Dark, no, I don't think she should have to put up with that. I would not expect a considerate partner to do something that upset their other half. That includes, but is not exclusive to, going to strip clubs.

It isn't emotional blackmail either, despite what you think. I saw parallels and brought them up because I thought it was interesting. I don't want to silence anyone. I was hoping for the opposite effect actually.

rosabud Fri 28-Jun-13 22:59:44

But, presumably, as you did get the opposite effect and lots of posters, rather than being silenced, have pointed out why going to strip clubs and working in sweat shops are not quite the same thing, you are no longer seeing the parallels.

namechangeguy Fri 28-Jun-13 23:16:45

And what about the posters who agree with me? Are they to be ignored?

rosabud Fri 28-Jun-13 23:44:29

Not at all, I think, if you read back. lots of posters have answered all of their points too. The thing is, with a debate, to answer the points rather than keep going off on a tangent each time. It's a skill than some take time to master.

namechangeguy Sat 29-Jun-13 00:13:43

Well, I shall observe you and hope to absorb some of your wisdom.

DonutForMyself Sat 29-Jun-13 00:25:22

No need to be patronising Rosa.

libertarianj Sat 29-Jun-13 01:38:14

Garlic have you really been to a strip club or are you copy and pasting some crap from the Object web site? because what you have said thus far is quite frankly a load of rubbish. If the strip club experience is all about this flawed objectification theory (that always gets wheeled out on just about every thread that involves women getting their kit off). Then why on earth do people spend so much time chatting to the dancers? Yeah that's right peeps, 95% of the time spent in a strip clubs is chatting, not getting private dances. If you think i'm talking rubbish, then get down to your local strip club and see for yourself. I ain't making this up, i promise you.

Oh yeah and you do realise that you don't buy someone or rent them out in a strip club? , You pay to watch an erotic performance or some call it a striptease. It's entirely up to the dancer with regards to the performance, not the customer. As a customer you have zero input and are merely a passenger in the whole experience. If you are rude to a dancer, or come out with some sexist remarks, then you will be booted out of the club in no time. However generally people tend to behave themselves, even very drunk people on stag do's.

garlicnutty Sat 29-Jun-13 03:11:58

I've been to loads of strip clubs. It was preferred client entertainment in my old job. After a while I figured out my clients were just as happy to be taken for a big dinner, so I did that instead. I posted this upthread.

I've been to the full range of them, too, from super plush & exclusive to sticky-floor grotty. This: If you are rude to a dancer, or come out with some sexist remarks, then you will be booted out of the club in no time, is a hundred percent shit, I've witnessed rudeness at all of the establishments. Not many bars boot out paying customers for being a bit mouthy or pushy. You sound like you think strip bars operate to different rules - more like a school than a licensed premises!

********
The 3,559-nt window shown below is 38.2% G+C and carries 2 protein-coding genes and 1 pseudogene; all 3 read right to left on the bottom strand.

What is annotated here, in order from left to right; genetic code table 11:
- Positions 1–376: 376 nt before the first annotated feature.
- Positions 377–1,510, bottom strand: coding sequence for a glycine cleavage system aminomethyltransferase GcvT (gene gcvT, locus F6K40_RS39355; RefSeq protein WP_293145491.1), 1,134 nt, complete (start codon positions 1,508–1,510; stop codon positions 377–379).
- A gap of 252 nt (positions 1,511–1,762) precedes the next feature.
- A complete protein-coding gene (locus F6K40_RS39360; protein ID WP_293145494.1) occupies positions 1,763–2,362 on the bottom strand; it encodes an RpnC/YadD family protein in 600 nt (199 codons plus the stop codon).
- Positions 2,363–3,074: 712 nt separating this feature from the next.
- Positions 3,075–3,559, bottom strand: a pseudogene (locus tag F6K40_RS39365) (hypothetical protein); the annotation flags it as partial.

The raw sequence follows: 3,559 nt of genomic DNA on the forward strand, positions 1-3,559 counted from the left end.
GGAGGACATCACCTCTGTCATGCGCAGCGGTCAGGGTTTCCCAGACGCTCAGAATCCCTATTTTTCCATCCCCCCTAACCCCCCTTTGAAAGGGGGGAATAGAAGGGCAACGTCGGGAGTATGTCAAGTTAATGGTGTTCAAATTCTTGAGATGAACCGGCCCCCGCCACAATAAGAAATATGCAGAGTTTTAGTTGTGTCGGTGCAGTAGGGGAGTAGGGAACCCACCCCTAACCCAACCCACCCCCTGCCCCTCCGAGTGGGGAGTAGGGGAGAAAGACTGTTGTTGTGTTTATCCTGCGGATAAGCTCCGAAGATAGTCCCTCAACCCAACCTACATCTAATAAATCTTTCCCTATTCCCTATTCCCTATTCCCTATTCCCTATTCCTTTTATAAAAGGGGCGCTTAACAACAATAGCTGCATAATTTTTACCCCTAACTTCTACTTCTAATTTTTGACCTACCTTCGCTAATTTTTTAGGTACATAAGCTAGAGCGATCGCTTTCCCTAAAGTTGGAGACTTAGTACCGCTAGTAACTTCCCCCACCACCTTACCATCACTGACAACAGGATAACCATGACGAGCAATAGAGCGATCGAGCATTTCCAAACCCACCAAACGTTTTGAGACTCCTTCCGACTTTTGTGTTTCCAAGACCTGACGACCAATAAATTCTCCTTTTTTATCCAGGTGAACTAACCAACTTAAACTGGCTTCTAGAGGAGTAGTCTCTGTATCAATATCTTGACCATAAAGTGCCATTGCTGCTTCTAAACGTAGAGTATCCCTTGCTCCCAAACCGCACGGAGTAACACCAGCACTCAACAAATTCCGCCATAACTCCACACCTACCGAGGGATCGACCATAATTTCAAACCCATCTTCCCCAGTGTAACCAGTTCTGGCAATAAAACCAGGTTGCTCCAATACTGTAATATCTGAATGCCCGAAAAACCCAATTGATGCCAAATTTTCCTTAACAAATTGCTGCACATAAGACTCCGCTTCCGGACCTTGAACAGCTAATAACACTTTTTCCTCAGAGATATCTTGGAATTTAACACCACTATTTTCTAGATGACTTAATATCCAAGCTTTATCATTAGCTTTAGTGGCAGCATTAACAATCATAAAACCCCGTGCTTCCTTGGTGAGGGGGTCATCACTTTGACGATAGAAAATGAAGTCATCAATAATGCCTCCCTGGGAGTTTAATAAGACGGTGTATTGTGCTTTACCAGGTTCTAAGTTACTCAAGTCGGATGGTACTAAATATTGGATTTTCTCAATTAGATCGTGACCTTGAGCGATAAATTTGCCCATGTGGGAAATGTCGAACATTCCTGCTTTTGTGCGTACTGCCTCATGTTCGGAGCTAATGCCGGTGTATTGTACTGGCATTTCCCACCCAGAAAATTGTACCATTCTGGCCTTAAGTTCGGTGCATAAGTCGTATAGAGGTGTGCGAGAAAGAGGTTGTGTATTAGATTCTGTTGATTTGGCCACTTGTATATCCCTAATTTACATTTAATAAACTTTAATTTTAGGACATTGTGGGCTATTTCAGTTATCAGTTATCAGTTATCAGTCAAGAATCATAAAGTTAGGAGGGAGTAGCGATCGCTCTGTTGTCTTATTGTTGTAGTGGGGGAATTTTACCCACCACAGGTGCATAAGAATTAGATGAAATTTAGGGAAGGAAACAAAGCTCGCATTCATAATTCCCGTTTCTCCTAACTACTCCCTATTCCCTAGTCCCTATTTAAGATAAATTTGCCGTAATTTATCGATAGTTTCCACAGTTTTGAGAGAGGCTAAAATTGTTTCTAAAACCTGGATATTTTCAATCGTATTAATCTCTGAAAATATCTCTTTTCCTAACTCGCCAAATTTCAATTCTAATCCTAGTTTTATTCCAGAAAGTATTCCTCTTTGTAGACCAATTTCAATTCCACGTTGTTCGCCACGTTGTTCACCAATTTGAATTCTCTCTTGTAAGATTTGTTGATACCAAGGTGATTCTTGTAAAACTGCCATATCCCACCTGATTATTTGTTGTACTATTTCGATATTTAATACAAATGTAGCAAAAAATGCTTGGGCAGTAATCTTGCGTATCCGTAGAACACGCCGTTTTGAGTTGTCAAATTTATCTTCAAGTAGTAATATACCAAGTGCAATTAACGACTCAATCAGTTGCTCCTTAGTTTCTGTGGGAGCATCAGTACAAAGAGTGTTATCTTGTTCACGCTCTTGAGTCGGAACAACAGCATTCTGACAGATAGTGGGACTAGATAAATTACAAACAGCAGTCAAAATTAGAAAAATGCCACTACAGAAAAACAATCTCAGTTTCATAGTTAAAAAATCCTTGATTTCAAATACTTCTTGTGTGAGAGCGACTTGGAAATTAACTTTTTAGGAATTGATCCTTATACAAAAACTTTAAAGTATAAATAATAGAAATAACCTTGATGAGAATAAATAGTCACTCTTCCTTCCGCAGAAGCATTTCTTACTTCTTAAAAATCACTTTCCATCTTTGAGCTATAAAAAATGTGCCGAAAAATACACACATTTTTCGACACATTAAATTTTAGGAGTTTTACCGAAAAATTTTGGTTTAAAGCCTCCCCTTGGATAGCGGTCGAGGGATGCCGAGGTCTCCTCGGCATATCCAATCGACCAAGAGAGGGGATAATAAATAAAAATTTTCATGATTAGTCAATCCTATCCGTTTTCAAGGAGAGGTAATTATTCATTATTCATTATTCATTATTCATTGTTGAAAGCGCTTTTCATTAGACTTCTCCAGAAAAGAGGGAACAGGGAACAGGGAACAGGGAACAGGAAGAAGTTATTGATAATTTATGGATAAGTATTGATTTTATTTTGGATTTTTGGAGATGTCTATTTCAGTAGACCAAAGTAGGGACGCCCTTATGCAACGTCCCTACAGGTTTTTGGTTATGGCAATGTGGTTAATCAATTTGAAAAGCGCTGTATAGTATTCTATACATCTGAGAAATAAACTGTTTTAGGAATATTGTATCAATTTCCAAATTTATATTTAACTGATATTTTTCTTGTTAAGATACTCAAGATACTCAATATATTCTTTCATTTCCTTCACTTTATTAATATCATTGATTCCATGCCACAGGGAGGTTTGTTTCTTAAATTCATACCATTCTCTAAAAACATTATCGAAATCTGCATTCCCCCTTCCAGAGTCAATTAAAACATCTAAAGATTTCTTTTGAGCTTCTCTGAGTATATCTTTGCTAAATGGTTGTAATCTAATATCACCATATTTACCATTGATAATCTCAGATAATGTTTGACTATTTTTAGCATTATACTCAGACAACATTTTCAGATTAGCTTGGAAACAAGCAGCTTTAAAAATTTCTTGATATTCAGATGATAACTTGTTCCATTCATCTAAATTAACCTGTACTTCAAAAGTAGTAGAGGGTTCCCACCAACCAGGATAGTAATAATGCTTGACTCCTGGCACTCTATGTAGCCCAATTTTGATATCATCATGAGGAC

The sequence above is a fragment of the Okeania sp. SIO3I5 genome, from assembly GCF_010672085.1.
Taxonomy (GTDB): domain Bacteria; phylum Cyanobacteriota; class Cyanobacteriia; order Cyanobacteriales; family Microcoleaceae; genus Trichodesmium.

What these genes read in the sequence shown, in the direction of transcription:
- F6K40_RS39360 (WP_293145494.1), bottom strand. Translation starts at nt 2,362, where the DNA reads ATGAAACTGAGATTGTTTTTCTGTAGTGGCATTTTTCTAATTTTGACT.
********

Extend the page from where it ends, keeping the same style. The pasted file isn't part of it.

An erotic performance suggests something performed on a stage of some kind, not inches from an audience of one. The only other performance I can think of (off the top of my head, admittedly,) like this is a magician. The magician, however, wears clothes and performs to the gathering at large while addressing individual punters.

garlicnutty Sat 29-Jun-13 03:17:32

- yeah, so your question back at you. I know whereof I speak and I know you're wrong when you rubbish my post. The one you bothered reading, that is. I'm not going to ask you about your experience, because I think you will lie. I'm telling you to query the motives of whoever painted your image of strip clubs; they did not tell you the truth.

garlicnutty Sat 29-Jun-13 03:29:32

95% of the time spent in a strip clubs is chatting

Yes, I know. I wouldn't say 95%, but yes. You can imagine how pleased I was to find my ex was spending £2k down the Windmill two or three nights a week during our divorce, as he needed someone to talk to. I suggested it might be more effective to see a counsellor at £100 a pop, like I did, but for some reason he found it necessary to discuss the meaning of life with a 19-year-old wearing a glittery thong and charging by the minute. He saw prostitutes, too. He said they only talked. I believe him.

I'm interested in the psychology of men who can only talk openly when they are with a naked woman on the clock. To me, there are some clear starting points to consider when wondering why they don't just bloody see a counsellor. Perhaps you can't actually tell the difference; you do sound rather confused.

Would you like to talk to me about it? I'll take me kegs off for ya, get you half-cut on overpriced gutrot and charge you £500 an hour - drinks included. I'm a good listener smile

BasilBabyEater Sat 29-Jun-13 08:26:33

It must be such a bore for the dancers to have to actually talk to these men who are paying to look at them titillating them. I'd rather gyrate for tossers like this than actually engage in conversation with them. What do they want to discuss? The impact of Bismark's social policies on the German working class? The development of the nation state in Europe and the growth of capitalism? How excruciating to actually have to talk to these weasels.

And still I wouldn't want to live with a man who was so pathetic as to go down to a club to try and strike up conversations with a young woman in between her shaking her stuff for him. For some reason, i find the idea of him talking to her even more creepy and maladjusted, than just sitting there getting a boner while she thrusts her fanny in his face. At least that's honest. The reason the talking takes place, is so that she can persuade him to spend more money on more dances, some of them private.